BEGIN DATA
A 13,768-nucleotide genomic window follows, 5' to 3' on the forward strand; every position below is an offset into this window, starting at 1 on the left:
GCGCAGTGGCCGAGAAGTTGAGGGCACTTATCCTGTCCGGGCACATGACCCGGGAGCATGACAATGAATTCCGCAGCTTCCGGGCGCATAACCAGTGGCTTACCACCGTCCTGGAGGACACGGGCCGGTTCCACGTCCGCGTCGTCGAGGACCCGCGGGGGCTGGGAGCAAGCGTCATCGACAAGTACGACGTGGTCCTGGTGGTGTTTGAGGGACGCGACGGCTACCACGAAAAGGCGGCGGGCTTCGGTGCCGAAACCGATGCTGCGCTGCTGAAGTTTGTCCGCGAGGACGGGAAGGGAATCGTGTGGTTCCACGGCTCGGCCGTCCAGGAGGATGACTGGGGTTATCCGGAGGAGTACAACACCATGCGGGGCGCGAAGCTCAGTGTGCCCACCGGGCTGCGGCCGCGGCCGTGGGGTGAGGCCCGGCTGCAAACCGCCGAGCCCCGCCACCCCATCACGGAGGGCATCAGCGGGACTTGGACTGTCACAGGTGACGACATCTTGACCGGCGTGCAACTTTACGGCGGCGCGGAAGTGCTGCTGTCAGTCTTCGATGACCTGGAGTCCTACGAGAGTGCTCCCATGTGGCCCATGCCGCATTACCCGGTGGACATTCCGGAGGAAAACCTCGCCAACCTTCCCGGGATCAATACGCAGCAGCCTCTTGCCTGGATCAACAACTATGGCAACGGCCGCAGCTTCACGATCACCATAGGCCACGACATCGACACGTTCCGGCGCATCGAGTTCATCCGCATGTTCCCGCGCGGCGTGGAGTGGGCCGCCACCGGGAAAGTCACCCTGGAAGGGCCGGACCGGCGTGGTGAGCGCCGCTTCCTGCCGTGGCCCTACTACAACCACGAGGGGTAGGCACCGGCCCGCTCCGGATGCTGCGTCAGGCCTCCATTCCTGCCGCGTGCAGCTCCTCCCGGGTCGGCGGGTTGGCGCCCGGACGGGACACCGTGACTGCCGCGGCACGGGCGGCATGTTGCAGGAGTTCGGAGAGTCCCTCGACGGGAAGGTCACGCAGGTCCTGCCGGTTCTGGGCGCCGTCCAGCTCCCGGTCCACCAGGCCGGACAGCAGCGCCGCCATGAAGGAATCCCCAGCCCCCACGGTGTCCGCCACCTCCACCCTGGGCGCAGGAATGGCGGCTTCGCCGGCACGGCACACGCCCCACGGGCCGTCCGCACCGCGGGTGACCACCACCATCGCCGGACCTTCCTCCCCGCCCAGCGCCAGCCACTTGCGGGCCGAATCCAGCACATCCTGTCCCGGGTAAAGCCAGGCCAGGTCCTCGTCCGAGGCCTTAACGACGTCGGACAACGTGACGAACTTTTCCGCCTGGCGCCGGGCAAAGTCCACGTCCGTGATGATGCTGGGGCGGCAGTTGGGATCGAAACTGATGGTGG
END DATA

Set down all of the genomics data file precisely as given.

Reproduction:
A 13,768-nucleotide genomic window follows, 5' to 3' on the forward strand; every position below is an offset into this window, starting at 1 on the left:
GCGCAGTGGCCGAGAAGTTGAGGGCACTTATCCTGTCCGGGCACATGACCCGGGAGCATGACAATGAATTCCGCAGCTTCCGGGCGCATAACCAGTGGCTTACCACCGTCCTGGAGGACACGGGCCGGTTCCACGTCCGCGTCGTCGAGGACCCGCGGGGGCTGGGAGCAAGCGTCATCGACAAGTACGACGTGGTCCTGGTGGTGTTTGAGGGACGCGACGGCTACCACGAAAAGGCGGCGGGCTTCGGTGCCGAAACCGATGCTGCGCTGCTGAAGTTTGTCCGCGAGGACGGGAAGGGAATCGTGTGGTTCCACGGCTCGGCCGTCCAGGAGGATGACTGGGGTTATCCGGAGGAGTACAACACCATGCGGGGCGCGAAGCTCAGTGTGCCCACCGGGCTGCGGCCGCGGCCGTGGGGTGAGGCCCGGCTGCAAACCGCCGAGCCCCGCCACCCCATCACGGAGGGCATCAGCGGGACTTGGACTGTCACAGGTGACGACATCTTGACCGGCGTGCAACTTTACGGCGGCGCGGAAGTGCTGCTGTCAGTCTTCGATGACCTGGAGTCCTACGAGAGTGCTCCCATGTGGCCCATGCCGCATTACCCGGTGGACATTCCGGAGGAAAACCTCGCCAACCTTCCCGGGATCAATACGCAGCAGCCTCTTGCCTGGATCAACAACTATGGCAACGGCCGCAGCTTCACGATCACCATAGGCCACGACATCGACACGTTCCGGCGCATCGAGTTCATCCGCATGTTCCCGCGCGGCGTGGAGTGGGCCGCCACCGGGAAAGTCACCCTGGAAGGGCCGGACCGGCGTGGTGAGCGCCGCTTCCTGCCGTGGCCCTACTACAACCACGAGGGGTAGGCACCGGCCCGCTCCGGATGCTGCGTCAGGCCTCCATTCCTGCCGCGTGCAGCTCCTCCCGGGTCGGCGGGTTGGCGCCCGGACGGGACACCGTGACTGCCGCGGCACGGGCGGCATGTTGCAGGAGTTCGGAGAGTCCCTCGACGGGAAGGTCACGCAGGTCCTGCCGGTTCTGGGCGCCGTCCAGCTCCCGGTCCACCAGGCCGGACAGCAGCGCCGCCATGAAGGAATCCCCAGCCCCCACGGTGTCCGCCACCTCCACCCTGGGCGCAGGAATGGCGGCTTCGCCGGCACGGCACACGCCCCACGGGCCGTCCGCACCGCGGGTGACCACCACCATCGCCGGACCTTCCTCCCCGCCCAGCGCCAGCCACTTGCGGGCCGAATCCAGCACATCCTGTCCCGGGTAAAGCCAGGCCAGGTCCTCGTCCGAGGCCTTAACGACGTCGGACAACGTGACGAACTTTTCCGCCTGGCGCCGGGCAAAGTCCACGTCCGTGATGATGCTGGGGCGGCAGTTGGGATCGAAACTGATGGTGG